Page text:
OCTOBER 7, 1938
NEW YORK, Thursday—In the brief time I spent in Nashville, Tenn., yesterday, one visit stands out in my mind. Secretary Hull had asked me to see Mr. Floyd Bralliar and when I met him I was immediately struck by the fine earnestness of his face. He came to tell me of an educational project in which he is deeply interested. Mr. Bralliar inspired confidence, and anyone who knows Secretary Hull is predisposed to interest in whoever appeals to him. It took only a few words, however, to make me realize that here was no more question of a personality, but something entirely new from the educational point of view.
I was told of an educational institution, Madison College, which had received contributions for its original investment amounting to 430 acres of land outside the City of Nashville. Thereafter the college was run in a unique way. The faculty earned its own living on the side while making teaching a full-time job. Mr. Bralliar and his wife lived on $15 a month those first years, now they live with greater comfort on $35 a month.
The students earn their living while making studying a full-time job. The buildings were put up with student labor, directed by the faculty. They built their own houses. No student receives a degree until he or she has acquired two skills in any line which seems to fit their capacity. The college built a hospital and operates it for its own profit, and it is in good standing with the medical profession and trains the college girls as nurses.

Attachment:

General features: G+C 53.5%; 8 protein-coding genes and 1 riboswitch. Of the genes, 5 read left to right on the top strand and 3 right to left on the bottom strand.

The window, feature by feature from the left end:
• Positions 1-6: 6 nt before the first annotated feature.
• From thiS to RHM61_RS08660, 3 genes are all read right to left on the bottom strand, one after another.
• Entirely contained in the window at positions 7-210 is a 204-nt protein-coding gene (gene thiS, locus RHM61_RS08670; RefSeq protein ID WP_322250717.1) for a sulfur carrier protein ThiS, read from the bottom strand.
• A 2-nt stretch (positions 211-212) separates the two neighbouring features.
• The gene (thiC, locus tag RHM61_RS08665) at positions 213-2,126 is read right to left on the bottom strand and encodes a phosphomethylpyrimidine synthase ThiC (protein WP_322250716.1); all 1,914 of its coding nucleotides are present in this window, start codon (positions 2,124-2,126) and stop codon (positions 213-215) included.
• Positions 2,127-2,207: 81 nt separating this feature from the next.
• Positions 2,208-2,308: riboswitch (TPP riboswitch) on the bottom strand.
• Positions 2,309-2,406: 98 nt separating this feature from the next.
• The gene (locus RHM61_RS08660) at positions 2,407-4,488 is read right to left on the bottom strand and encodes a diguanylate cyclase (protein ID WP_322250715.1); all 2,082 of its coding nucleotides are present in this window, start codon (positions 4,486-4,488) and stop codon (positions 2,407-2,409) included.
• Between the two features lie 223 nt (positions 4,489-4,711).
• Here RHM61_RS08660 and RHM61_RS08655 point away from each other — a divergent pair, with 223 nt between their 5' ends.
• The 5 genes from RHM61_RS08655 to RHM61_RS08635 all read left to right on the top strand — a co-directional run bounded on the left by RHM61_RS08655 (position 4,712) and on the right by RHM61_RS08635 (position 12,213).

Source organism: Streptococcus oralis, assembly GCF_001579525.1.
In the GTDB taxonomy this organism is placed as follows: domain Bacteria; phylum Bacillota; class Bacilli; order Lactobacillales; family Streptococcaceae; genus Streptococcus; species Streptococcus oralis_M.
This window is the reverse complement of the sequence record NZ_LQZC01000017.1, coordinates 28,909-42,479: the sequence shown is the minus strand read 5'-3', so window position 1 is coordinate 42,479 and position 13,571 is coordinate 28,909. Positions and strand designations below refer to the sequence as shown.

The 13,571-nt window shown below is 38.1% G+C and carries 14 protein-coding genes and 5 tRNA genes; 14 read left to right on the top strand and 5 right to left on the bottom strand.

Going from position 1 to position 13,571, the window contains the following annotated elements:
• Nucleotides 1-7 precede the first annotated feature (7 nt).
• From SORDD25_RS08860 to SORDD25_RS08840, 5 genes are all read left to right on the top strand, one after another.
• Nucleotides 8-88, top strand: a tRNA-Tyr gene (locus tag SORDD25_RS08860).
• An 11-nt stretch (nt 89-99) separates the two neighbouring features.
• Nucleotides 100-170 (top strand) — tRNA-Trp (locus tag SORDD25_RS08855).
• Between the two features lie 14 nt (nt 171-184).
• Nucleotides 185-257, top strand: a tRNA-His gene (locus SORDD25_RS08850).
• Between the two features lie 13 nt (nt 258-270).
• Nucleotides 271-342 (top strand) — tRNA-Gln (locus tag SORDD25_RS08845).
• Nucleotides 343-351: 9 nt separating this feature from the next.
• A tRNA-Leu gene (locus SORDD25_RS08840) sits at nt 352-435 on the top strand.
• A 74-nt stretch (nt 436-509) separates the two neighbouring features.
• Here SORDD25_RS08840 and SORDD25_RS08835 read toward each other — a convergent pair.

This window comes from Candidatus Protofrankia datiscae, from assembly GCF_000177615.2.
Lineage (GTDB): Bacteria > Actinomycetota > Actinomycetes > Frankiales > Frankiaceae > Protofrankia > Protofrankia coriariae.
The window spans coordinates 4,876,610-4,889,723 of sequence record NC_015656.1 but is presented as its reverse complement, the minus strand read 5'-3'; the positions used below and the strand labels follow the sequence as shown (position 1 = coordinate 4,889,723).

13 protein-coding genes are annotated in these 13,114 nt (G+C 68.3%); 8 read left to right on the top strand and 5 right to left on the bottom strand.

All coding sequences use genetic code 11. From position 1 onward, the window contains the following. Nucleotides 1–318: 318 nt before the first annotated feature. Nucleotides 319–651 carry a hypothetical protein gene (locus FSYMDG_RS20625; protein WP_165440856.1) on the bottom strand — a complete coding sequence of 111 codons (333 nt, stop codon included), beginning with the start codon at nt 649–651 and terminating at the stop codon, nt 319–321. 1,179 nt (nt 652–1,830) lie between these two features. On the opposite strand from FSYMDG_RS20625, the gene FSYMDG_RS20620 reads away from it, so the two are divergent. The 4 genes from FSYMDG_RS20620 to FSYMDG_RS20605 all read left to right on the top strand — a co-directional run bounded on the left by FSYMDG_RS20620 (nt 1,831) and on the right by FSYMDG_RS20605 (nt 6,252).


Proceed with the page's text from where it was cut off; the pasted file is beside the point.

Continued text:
Madison College products are selling in a moderate and healthy way, sales are increasing gradually but not sensationally, because they cannot afford advertising on a national basis. Thirty-five similar institutions have started up in various places under the leadership of graduates.
Now they suddenly find themselves up against a new difficulty. A magazine wrote an article about their work and they are flooded with applications for entrance. The hunger of young America for a chance to enter the field of life better equipped is apparent in these applications, for here is a chance for people who have no money to acquire a college degree.
Mr. Bralliar says they can probably use a hundred more students profitably in their industries, but they have no buildings in which to house them. They have the labor, but materials must be paid for in cash. $14,000 would meet their needs. Mr. Bralliar, looking a little weary, told me how much the other educational institutions in Nashville had helped them when they built their library and how cooperative they always were in giving Madison College all the help they could, but now, in the next few months, he must raise $14,000 if he is to meet the demands already made by young people throughout the country.
He mentioned that two young North Dakota girls whose name is Roosevelt and who claim cousinship with President Theodore Roosevelt, are among his students. He added that he had made a survey of 1000 of his graduates and not one among them had been forced to accept help either from the government or private agencies during these difficult years.
I wonder if this story will not make some people want to investigate and find out if here is a real answer to some of our youth problems which deserves our support.